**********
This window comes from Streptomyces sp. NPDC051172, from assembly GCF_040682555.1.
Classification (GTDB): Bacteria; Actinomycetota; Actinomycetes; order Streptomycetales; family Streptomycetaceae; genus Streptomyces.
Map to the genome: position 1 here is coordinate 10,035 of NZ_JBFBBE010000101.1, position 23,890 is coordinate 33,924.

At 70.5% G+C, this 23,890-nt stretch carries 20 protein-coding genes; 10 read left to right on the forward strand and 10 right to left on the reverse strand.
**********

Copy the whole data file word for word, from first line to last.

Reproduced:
This window comes from Streptomyces sp. NPDC051172, from assembly GCF_040682555.1.
Classification (GTDB): Bacteria; Actinomycetota; Actinomycetes; order Streptomycetales; family Streptomycetaceae; genus Streptomyces.
Map to the genome: position 1 here is coordinate 10,035 of NZ_JBFBBE010000101.1, position 23,890 is coordinate 33,924.

At 70.5% G+C, this 23,890-nt stretch carries 20 protein-coding genes; 10 read left to right on the forward strand and 10 right to left on the reverse strand.